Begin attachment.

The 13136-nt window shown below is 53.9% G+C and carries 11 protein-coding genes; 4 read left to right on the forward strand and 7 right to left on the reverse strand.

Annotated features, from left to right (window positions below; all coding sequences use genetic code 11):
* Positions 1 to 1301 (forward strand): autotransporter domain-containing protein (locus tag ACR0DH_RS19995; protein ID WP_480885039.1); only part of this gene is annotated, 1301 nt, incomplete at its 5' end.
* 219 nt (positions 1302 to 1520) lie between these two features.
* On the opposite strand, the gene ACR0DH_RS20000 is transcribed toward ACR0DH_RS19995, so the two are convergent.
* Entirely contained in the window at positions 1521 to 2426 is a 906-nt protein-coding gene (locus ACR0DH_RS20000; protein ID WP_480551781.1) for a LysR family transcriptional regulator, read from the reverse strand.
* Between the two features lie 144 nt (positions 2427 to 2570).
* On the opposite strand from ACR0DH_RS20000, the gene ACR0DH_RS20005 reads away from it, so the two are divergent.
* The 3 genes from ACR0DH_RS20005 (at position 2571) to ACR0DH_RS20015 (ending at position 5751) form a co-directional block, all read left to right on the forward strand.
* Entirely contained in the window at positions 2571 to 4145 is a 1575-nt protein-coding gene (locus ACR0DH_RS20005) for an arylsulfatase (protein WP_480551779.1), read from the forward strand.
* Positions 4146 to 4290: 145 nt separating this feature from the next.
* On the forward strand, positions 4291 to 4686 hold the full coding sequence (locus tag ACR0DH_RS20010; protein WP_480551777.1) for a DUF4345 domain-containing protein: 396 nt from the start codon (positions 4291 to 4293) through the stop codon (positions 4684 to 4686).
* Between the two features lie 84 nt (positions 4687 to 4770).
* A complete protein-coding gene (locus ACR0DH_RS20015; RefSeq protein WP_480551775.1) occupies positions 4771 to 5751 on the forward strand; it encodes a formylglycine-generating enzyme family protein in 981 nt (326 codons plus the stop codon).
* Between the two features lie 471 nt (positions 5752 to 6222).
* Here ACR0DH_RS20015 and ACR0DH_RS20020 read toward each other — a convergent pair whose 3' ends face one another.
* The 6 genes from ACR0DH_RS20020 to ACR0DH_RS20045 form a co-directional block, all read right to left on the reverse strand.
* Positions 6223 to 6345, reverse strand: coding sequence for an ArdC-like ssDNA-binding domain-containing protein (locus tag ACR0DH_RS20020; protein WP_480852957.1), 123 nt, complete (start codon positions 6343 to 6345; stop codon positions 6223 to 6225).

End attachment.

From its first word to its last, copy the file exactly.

The 13136-nt window shown below is 53.9% G+C and carries 11 protein-coding genes; 4 read left to right on the forward strand and 7 right to left on the reverse strand.

Annotated features, from left to right (window positions below; all coding sequences use genetic code 11):
* Positions 1 to 1301 (forward strand): autotransporter domain-containing protein (locus tag ACR0DH_RS19995; protein ID WP_480885039.1); only part of this gene is annotated, 1301 nt, incomplete at its 5' end.
* 219 nt (positions 1302 to 1520) lie between these two features.
* On the opposite strand, the gene ACR0DH_RS20000 is transcribed toward ACR0DH_RS19995, so the two are convergent.
* Entirely contained in the window at positions 1521 to 2426 is a 906-nt protein-coding gene (locus ACR0DH_RS20000; protein ID WP_480551781.1) for a LysR family transcriptional regulator, read from the reverse strand.
* Between the two features lie 144 nt (positions 2427 to 2570).
* On the opposite strand from ACR0DH_RS20000, the gene ACR0DH_RS20005 reads away from it, so the two are divergent.
* The 3 genes from ACR0DH_RS20005 (at position 2571) to ACR0DH_RS20015 (ending at position 5751) form a co-directional block, all read left to right on the forward strand.
* Entirely contained in the window at positions 2571 to 4145 is a 1575-nt protein-coding gene (locus ACR0DH_RS20005) for an arylsulfatase (protein WP_480551779.1), read from the forward strand.
* Positions 4146 to 4290: 145 nt separating this feature from the next.
* On the forward strand, positions 4291 to 4686 hold the full coding sequence (locus tag ACR0DH_RS20010; protein WP_480551777.1) for a DUF4345 domain-containing protein: 396 nt from the start codon (positions 4291 to 4293) through the stop codon (positions 4684 to 4686).
* Between the two features lie 84 nt (positions 4687 to 4770).
* A complete protein-coding gene (locus ACR0DH_RS20015; RefSeq protein WP_480551775.1) occupies positions 4771 to 5751 on the forward strand; it encodes a formylglycine-generating enzyme family protein in 981 nt (326 codons plus the stop codon).
* Between the two features lie 471 nt (positions 5752 to 6222).
* Here ACR0DH_RS20015 and ACR0DH_RS20020 read toward each other — a convergent pair whose 3' ends face one another.
* The 6 genes from ACR0DH_RS20020 to ACR0DH_RS20045 form a co-directional block, all read right to left on the reverse strand.
* Positions 6223 to 6345, reverse strand: coding sequence for an ArdC-like ssDNA-binding domain-containing protein (locus tag ACR0DH_RS20020; protein WP_480852957.1), 123 nt, complete (start codon positions 6343 to 6345; stop codon positions 6223 to 6225).